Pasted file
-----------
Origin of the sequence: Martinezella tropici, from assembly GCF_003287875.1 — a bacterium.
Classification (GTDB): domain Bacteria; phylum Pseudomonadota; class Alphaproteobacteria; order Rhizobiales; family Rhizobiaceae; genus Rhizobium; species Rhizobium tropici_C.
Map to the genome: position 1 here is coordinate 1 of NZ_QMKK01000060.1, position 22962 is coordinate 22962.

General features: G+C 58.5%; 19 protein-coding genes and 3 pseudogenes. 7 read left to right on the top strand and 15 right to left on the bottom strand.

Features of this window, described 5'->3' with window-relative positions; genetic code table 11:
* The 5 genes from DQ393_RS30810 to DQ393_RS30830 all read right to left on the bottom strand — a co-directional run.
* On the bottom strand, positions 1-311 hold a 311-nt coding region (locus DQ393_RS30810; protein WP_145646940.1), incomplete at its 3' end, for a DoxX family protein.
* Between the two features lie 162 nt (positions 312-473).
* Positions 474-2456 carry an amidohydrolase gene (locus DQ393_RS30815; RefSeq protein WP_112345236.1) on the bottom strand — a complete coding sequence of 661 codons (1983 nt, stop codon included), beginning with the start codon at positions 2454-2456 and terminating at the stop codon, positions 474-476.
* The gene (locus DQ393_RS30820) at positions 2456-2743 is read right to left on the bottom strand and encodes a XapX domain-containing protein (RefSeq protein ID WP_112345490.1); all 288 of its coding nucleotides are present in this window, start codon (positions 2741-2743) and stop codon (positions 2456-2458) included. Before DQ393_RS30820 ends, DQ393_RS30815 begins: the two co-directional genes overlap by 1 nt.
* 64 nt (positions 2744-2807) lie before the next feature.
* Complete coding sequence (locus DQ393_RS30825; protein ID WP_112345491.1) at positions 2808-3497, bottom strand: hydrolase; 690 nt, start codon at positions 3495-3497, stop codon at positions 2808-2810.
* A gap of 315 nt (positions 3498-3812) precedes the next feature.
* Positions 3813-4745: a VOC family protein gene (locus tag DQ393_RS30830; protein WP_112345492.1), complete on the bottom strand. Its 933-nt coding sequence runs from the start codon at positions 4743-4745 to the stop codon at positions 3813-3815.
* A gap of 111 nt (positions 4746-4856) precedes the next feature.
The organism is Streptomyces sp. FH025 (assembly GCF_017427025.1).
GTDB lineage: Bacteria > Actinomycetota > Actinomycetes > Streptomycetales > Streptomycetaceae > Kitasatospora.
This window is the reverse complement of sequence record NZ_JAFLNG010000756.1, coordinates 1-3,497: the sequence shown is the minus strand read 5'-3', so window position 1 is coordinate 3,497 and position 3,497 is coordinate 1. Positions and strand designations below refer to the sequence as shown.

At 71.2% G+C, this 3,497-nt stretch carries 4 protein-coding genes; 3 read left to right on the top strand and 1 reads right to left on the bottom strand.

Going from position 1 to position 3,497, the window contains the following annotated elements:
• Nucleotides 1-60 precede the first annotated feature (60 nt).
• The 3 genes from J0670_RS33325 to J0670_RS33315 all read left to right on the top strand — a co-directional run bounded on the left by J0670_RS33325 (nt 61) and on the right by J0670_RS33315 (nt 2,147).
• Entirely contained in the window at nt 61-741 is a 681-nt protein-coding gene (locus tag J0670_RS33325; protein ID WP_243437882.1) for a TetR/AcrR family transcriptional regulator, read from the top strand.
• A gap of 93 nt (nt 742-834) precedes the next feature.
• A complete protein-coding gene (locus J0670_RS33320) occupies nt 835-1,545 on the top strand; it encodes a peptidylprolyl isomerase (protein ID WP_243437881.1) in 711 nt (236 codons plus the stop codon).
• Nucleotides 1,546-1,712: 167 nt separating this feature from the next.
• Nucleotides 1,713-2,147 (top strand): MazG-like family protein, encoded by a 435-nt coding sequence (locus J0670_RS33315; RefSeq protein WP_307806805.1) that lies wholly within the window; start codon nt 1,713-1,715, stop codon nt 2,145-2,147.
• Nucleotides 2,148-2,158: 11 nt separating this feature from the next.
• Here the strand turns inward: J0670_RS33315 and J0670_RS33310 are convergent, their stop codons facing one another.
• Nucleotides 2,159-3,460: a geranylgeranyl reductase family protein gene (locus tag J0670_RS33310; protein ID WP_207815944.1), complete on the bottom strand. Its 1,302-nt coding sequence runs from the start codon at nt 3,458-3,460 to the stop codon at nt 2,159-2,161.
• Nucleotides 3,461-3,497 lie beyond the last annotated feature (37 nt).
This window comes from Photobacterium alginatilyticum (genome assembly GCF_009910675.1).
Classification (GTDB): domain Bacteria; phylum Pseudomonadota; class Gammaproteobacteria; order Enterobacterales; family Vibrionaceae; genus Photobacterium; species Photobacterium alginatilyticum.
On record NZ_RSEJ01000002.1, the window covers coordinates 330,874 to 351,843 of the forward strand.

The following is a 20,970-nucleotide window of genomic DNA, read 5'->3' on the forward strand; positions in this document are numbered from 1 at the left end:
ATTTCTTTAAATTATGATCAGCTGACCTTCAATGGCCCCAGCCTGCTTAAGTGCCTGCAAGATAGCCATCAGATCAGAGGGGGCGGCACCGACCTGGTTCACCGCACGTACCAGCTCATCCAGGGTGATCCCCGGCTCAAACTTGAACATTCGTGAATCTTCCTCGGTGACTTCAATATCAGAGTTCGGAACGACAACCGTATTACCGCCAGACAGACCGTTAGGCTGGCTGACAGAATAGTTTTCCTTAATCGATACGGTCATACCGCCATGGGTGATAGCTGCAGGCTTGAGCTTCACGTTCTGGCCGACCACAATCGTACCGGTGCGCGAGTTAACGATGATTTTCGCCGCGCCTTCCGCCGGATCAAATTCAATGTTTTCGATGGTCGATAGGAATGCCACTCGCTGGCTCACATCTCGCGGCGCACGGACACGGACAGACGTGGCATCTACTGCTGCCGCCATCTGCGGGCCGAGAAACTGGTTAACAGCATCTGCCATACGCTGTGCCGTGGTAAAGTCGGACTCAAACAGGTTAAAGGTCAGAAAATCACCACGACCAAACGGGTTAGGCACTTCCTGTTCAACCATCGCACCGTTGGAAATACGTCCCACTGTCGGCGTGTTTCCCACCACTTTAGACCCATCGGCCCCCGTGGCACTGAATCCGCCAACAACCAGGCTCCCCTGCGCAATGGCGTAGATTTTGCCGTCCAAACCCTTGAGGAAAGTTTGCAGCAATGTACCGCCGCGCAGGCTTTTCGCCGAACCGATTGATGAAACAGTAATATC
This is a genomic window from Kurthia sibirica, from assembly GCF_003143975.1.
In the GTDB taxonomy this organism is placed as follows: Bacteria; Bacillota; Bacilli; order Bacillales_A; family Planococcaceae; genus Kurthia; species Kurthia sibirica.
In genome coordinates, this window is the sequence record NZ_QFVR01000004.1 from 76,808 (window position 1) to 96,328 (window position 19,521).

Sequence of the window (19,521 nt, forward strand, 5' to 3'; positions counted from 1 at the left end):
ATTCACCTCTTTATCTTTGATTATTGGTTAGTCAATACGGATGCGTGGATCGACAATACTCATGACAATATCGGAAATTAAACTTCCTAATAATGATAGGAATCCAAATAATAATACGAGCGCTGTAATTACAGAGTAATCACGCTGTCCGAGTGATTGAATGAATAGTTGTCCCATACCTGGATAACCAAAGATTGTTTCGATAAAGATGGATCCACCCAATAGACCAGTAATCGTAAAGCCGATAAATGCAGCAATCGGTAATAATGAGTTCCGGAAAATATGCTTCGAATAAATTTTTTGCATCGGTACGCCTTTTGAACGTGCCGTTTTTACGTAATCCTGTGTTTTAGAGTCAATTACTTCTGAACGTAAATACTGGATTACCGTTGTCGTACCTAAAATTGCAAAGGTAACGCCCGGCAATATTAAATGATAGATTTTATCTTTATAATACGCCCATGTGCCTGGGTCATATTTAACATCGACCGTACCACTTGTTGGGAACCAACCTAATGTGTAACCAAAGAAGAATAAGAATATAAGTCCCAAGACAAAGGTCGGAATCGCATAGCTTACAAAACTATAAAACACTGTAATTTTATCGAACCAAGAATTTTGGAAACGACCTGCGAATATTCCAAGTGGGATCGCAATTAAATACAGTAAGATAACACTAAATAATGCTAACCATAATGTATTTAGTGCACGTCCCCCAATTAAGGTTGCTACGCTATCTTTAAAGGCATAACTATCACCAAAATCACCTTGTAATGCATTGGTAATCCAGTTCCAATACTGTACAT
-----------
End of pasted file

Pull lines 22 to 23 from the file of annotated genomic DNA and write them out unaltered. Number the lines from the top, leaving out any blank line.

• The 3 genes from J0670_RS33325 to J0670_RS33315 all read left to right on the top strand — a co-directional run bounded on the left by J0670_RS33325 (nt 61) and on the right by J0670_RS33315 (nt 2,147).
• Entirely contained in the window at nt 61-741 is a 681-nt protein-coding gene (locus tag J0670_RS33325; protein ID WP_243437882.1) for a TetR/AcrR family transcriptional regulator, read from the top strand.